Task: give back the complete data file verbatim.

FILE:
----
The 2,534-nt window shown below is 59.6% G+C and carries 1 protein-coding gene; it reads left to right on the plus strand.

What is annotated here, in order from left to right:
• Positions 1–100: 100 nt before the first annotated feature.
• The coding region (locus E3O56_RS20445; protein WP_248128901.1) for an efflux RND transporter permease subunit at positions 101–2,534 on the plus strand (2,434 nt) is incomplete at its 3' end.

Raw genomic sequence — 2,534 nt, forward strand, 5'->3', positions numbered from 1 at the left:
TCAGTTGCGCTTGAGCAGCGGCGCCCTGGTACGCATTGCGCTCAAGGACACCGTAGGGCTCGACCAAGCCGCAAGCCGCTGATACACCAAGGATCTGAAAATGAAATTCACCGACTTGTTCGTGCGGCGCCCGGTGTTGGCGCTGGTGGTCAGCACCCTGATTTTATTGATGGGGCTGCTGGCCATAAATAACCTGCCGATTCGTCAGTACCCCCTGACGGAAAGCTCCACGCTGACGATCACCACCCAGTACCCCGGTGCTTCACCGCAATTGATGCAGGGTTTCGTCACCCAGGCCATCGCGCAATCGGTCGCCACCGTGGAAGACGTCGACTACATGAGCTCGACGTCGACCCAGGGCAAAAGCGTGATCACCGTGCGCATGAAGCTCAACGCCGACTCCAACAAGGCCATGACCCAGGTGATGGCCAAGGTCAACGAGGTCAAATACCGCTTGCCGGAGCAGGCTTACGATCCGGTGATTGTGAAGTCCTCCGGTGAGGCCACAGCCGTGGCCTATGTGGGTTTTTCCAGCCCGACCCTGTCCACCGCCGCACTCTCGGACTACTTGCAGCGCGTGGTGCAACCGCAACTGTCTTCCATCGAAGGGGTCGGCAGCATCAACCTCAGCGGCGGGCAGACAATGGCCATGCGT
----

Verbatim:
The 2,534-nt window shown below is 59.6% G+C and carries 1 protein-coding gene; it reads left to right on the plus strand.

What is annotated here, in order from left to right:
• Positions 1–100: 100 nt before the first annotated feature.
• The coding region (locus E3O56_RS20445; protein WP_248128901.1) for an efflux RND transporter permease subunit at positions 101–2,534 on the plus strand (2,434 nt) is incomplete at its 3' end.

Raw genomic sequence — 2,534 nt, forward strand, 5'->3', positions numbered from 1 at the left:
TCAGTTGCGCTTGAGCAGCGGCGCCCTGGTACGCATTGCGCTCAAGGACACCGTAGGGCTCGACCAAGCCGCAAGCCGCTGATACACCAAGGATCTGAAAATGAAATTCACCGACTTGTTCGTGCGGCGCCCGGTGTTGGCGCTGGTGGTCAGCACCCTGATTTTATTGATGGGGCTGCTGGCCATAAATAACCTGCCGATTCGTCAGTACCCCCTGACGGAAAGCTCCACGCTGACGATCACCACCCAGTACCCCGGTGCTTCACCGCAATTGATGCAGGGTTTCGTCACCCAGGCCATCGCGCAATCGGTCGCCACCGTGGAAGACGTCGACTACATGAGCTCGACGTCGACCCAGGGCAAAAGCGTGATCACCGTGCGCATGAAGCTCAACGCCGACTCCAACAAGGCCATGACCCAGGTGATGGCCAAGGTCAACGAGGTCAAATACCGCTTGCCGGAGCAGGCTTACGATCCGGTGATTGTGAAGTCCTCCGGTGAGGCCACAGCCGTGGCCTATGTGGGTTTTTCCAGCCCGACCCTGTCCACCGCCGCACTCTCGGACTACTTGCAGCGCGTGGTGCAACCGCAACTGTCTTCCATCGAAGGGGTCGGCAGCATCAACCTCAGCGGCGGGCAGACAATGGCCATGCGT